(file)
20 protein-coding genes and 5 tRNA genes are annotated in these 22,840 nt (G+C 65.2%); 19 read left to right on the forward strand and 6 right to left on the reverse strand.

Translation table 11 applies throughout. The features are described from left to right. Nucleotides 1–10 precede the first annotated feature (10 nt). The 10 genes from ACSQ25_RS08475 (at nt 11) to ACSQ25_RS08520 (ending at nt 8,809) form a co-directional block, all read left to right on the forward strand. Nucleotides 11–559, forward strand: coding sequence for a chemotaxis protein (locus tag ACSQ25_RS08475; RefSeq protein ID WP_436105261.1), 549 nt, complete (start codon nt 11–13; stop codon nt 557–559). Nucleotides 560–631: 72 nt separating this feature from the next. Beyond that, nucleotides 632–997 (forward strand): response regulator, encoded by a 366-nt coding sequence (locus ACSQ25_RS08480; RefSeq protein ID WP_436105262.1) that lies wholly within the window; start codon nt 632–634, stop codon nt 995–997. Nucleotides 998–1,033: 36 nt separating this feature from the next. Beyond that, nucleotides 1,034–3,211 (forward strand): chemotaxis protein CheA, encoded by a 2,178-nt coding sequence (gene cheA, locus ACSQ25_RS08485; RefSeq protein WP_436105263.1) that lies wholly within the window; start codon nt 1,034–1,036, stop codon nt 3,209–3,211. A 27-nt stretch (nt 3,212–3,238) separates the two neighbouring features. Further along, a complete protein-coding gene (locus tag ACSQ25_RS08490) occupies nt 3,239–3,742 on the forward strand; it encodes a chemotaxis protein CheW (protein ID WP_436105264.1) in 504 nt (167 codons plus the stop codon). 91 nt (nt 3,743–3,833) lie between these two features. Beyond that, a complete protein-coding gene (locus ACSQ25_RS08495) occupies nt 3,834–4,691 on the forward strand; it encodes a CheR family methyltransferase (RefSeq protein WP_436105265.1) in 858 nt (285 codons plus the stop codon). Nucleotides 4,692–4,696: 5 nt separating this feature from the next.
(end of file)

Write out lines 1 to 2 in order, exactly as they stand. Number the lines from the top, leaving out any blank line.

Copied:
20 protein-coding genes and 5 tRNA genes are annotated in these 22,840 nt (G+C 65.2%); 19 read left to right on the forward strand and 6 right to left on the reverse strand.

Translation table 11 applies throughout. The features are described from left to right. Nucleotides 1–10 precede the first annotated feature (10 nt). The 10 genes from ACSQ25_RS08475 (at nt 11) to ACSQ25_RS08520 (ending at nt 8,809) form a co-directional block, all read left to right on the forward strand. Nucleotides 11–559, forward strand: coding sequence for a chemotaxis protein (locus tag ACSQ25_RS08475; RefSeq protein ID WP_436105261.1), 549 nt, complete (start codon nt 11–13; stop codon nt 557–559). Nucleotides 560–631: 72 nt separating this feature from the next. Beyond that, nucleotides 632–997 (forward strand): response regulator, encoded by a 366-nt coding sequence (locus ACSQ25_RS08480; RefSeq protein ID WP_436105262.1) that lies wholly within the window; start codon nt 632–634, stop codon nt 995–997. Nucleotides 998–1,033: 36 nt separating this feature from the next. Beyond that, nucleotides 1,034–3,211 (forward strand): chemotaxis protein CheA, encoded by a 2,178-nt coding sequence (gene cheA, locus ACSQ25_RS08485; RefSeq protein WP_436105263.1) that lies wholly within the window; start codon nt 1,034–1,036, stop codon nt 3,209–3,211. A 27-nt stretch (nt 3,212–3,238) separates the two neighbouring features. Further along, a complete protein-coding gene (locus tag ACSQ25_RS08490) occupies nt 3,239–3,742 on the forward strand; it encodes a chemotaxis protein CheW (protein ID WP_436105264.1) in 504 nt (167 codons plus the stop codon). 91 nt (nt 3,743–3,833) lie between these two features. Beyond that, a complete protein-coding gene (locus ACSQ25_RS08495) occupies nt 3,834–4,691 on the forward strand; it encodes a CheR family methyltransferase (RefSeq protein WP_436105265.1) in 858 nt (285 codons plus the stop codon). Nucleotides 4,692–4,696: 5 nt separating this feature from the next.